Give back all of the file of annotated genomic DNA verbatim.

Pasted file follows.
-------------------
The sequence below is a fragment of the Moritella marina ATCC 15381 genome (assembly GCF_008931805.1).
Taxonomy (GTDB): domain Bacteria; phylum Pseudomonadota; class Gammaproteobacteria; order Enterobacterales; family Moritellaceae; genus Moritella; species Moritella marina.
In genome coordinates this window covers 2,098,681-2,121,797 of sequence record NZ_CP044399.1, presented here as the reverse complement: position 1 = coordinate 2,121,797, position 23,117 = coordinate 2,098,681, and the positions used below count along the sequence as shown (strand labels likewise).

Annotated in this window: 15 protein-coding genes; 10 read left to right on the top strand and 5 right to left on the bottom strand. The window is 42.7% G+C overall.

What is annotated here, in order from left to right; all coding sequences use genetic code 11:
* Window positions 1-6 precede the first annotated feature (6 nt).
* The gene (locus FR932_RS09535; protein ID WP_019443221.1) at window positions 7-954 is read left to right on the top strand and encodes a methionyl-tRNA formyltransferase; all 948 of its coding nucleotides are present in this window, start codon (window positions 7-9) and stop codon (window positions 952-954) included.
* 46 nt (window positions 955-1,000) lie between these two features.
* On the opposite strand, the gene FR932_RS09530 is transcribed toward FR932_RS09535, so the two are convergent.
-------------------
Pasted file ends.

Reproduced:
The sequence below is a fragment of the Moritella marina ATCC 15381 genome (assembly GCF_008931805.1).
Taxonomy (GTDB): domain Bacteria; phylum Pseudomonadota; class Gammaproteobacteria; order Enterobacterales; family Moritellaceae; genus Moritella; species Moritella marina.
In genome coordinates this window covers 2,098,681-2,121,797 of sequence record NZ_CP044399.1, presented here as the reverse complement: position 1 = coordinate 2,121,797, position 23,117 = coordinate 2,098,681, and the positions used below count along the sequence as shown (strand labels likewise).

Annotated in this window: 15 protein-coding genes; 10 read left to right on the top strand and 5 right to left on the bottom strand. The window is 42.7% G+C overall.

What is annotated here, in order from left to right; all coding sequences use genetic code 11:
* Window positions 1-6 precede the first annotated feature (6 nt).
* The gene (locus FR932_RS09535; protein ID WP_019443221.1) at window positions 7-954 is read left to right on the top strand and encodes a methionyl-tRNA formyltransferase; all 948 of its coding nucleotides are present in this window, start codon (window positions 7-9) and stop codon (window positions 952-954) included.
* 46 nt (window positions 955-1,000) lie between these two features.
* On the opposite strand, the gene FR932_RS09530 is transcribed toward FR932_RS09535, so the two are convergent.